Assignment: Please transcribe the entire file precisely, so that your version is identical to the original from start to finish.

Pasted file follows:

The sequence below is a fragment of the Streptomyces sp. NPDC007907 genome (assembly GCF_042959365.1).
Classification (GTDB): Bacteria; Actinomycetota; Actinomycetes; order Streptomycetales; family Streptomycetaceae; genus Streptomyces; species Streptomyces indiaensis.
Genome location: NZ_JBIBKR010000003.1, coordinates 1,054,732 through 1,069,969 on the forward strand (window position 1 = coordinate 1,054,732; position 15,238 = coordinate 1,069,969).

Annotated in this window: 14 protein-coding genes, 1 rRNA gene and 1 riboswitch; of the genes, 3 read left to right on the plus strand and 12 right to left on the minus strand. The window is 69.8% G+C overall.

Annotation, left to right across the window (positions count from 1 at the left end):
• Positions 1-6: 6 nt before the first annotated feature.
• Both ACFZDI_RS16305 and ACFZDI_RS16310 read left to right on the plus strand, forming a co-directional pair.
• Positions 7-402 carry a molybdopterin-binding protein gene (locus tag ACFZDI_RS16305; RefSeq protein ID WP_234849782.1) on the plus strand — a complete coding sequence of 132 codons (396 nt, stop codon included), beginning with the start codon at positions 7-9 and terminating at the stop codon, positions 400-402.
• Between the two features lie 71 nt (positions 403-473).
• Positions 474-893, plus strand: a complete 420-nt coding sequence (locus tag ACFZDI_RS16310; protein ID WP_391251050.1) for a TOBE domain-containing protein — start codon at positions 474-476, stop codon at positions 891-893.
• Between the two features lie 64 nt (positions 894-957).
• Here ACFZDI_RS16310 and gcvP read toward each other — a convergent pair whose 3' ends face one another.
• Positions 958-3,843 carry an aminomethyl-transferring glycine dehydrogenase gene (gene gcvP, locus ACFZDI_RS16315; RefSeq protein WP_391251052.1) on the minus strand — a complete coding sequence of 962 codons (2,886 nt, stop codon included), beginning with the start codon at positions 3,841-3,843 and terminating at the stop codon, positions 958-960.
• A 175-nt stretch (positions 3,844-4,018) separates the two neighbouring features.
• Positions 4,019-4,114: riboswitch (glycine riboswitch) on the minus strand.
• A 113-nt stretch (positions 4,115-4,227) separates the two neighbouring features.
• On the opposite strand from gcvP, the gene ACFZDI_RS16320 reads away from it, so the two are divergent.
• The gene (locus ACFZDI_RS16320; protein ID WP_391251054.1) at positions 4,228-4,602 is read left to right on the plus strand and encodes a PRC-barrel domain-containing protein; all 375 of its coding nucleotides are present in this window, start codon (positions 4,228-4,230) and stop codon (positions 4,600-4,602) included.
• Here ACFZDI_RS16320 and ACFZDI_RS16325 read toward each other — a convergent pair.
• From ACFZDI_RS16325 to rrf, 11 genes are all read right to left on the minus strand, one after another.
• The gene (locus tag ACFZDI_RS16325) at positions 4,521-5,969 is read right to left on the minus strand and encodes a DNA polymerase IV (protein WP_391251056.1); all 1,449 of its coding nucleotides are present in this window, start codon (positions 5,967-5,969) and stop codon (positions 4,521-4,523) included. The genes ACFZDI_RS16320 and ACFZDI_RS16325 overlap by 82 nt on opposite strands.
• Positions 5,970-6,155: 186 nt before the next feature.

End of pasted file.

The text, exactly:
The sequence below is a fragment of the Streptomyces sp. NPDC007907 genome (assembly GCF_042959365.1).
Classification (GTDB): Bacteria; Actinomycetota; Actinomycetes; order Streptomycetales; family Streptomycetaceae; genus Streptomyces; species Streptomyces indiaensis.
Genome location: NZ_JBIBKR010000003.1, coordinates 1,054,732 through 1,069,969 on the forward strand (window position 1 = coordinate 1,054,732; position 15,238 = coordinate 1,069,969).

Annotated in this window: 14 protein-coding genes, 1 rRNA gene and 1 riboswitch; of the genes, 3 read left to right on the plus strand and 12 right to left on the minus strand. The window is 69.8% G+C overall.

Annotation, left to right across the window (positions count from 1 at the left end):
• Positions 1-6: 6 nt before the first annotated feature.
• Both ACFZDI_RS16305 and ACFZDI_RS16310 read left to right on the plus strand, forming a co-directional pair.
• Positions 7-402 carry a molybdopterin-binding protein gene (locus tag ACFZDI_RS16305; RefSeq protein ID WP_234849782.1) on the plus strand — a complete coding sequence of 132 codons (396 nt, stop codon included), beginning with the start codon at positions 7-9 and terminating at the stop codon, positions 400-402.
• Between the two features lie 71 nt (positions 403-473).
• Positions 474-893, plus strand: a complete 420-nt coding sequence (locus tag ACFZDI_RS16310; protein ID WP_391251050.1) for a TOBE domain-containing protein — start codon at positions 474-476, stop codon at positions 891-893.
• Between the two features lie 64 nt (positions 894-957).
• Here ACFZDI_RS16310 and gcvP read toward each other — a convergent pair whose 3' ends face one another.
• Positions 958-3,843 carry an aminomethyl-transferring glycine dehydrogenase gene (gene gcvP, locus ACFZDI_RS16315; RefSeq protein WP_391251052.1) on the minus strand — a complete coding sequence of 962 codons (2,886 nt, stop codon included), beginning with the start codon at positions 3,841-3,843 and terminating at the stop codon, positions 958-960.
• A 175-nt stretch (positions 3,844-4,018) separates the two neighbouring features.
• Positions 4,019-4,114: riboswitch (glycine riboswitch) on the minus strand.
• A 113-nt stretch (positions 4,115-4,227) separates the two neighbouring features.
• On the opposite strand from gcvP, the gene ACFZDI_RS16320 reads away from it, so the two are divergent.
• The gene (locus ACFZDI_RS16320; protein ID WP_391251054.1) at positions 4,228-4,602 is read left to right on the plus strand and encodes a PRC-barrel domain-containing protein; all 375 of its coding nucleotides are present in this window, start codon (positions 4,228-4,230) and stop codon (positions 4,600-4,602) included.
• Here ACFZDI_RS16320 and ACFZDI_RS16325 read toward each other — a convergent pair.
• From ACFZDI_RS16325 to rrf, 11 genes are all read right to left on the minus strand, one after another.
• The gene (locus tag ACFZDI_RS16325) at positions 4,521-5,969 is read right to left on the minus strand and encodes a DNA polymerase IV (protein WP_391251056.1); all 1,449 of its coding nucleotides are present in this window, start codon (positions 5,967-5,969) and stop codon (positions 4,521-4,523) included. The genes ACFZDI_RS16320 and ACFZDI_RS16325 overlap by 82 nt on opposite strands.
• Positions 5,970-6,155: 186 nt before the next feature.